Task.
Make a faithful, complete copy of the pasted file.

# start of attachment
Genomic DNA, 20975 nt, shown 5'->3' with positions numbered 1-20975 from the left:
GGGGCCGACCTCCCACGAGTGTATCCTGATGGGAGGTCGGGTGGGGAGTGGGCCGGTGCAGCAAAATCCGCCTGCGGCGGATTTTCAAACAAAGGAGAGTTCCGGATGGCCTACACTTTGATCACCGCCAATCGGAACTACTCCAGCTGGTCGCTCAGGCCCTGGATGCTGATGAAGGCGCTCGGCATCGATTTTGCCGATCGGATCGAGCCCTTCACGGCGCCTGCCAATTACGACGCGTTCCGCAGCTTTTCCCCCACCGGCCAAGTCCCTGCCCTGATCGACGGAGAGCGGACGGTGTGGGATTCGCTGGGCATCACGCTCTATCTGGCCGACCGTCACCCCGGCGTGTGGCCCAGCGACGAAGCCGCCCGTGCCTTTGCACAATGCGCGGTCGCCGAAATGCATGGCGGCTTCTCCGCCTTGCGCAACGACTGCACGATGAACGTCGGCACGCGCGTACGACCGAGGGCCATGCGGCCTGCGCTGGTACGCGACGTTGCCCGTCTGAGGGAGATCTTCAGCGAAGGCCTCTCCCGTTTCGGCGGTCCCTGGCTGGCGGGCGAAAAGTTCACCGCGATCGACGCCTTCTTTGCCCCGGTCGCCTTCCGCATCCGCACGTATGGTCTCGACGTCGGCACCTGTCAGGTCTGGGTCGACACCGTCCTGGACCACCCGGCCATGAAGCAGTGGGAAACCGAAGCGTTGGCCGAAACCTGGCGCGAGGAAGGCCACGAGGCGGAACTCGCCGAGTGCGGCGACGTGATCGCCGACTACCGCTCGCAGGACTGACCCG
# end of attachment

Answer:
Genomic DNA, 20975 nt, shown 5'->3' with positions numbered 1-20975 from the left:
GGGGCCGACCTCCCACGAGTGTATCCTGATGGGAGGTCGGGTGGGGAGTGGGCCGGTGCAGCAAAATCCGCCTGCGGCGGATTTTCAAACAAAGGAGAGTTCCGGATGGCCTACACTTTGATCACCGCCAATCGGAACTACTCCAGCTGGTCGCTCAGGCCCTGGATGCTGATGAAGGCGCTCGGCATCGATTTTGCCGATCGGATCGAGCCCTTCACGGCGCCTGCCAATTACGACGCGTTCCGCAGCTTTTCCCCCACCGGCCAAGTCCCTGCCCTGATCGACGGAGAGCGGACGGTGTGGGATTCGCTGGGCATCACGCTCTATCTGGCCGACCGTCACCCCGGCGTGTGGCCCAGCGACGAAGCCGCCCGTGCCTTTGCACAATGCGCGGTCGCCGAAATGCATGGCGGCTTCTCCGCCTTGCGCAACGACTGCACGATGAACGTCGGCACGCGCGTACGACCGAGGGCCATGCGGCCTGCGCTGGTACGCGACGTTGCCCGTCTGAGGGAGATCTTCAGCGAAGGCCTCTCCCGTTTCGGCGGTCCCTGGCTGGCGGGCGAAAAGTTCACCGCGATCGACGCCTTCTTTGCCCCGGTCGCCTTCCGCATCCGCACGTATGGTCTCGACGTCGGCACCTGTCAGGTCTGGGTCGACACCGTCCTGGACCACCCGGCCATGAAGCAGTGGGAAACCGAAGCGTTGGCCGAAACCTGGCGCGAGGAAGGCCACGAGGCGGAACTCGCCGAGTGCGGCGACGTGATCGCCGACTACCGCTCGCAGGACTGACCCG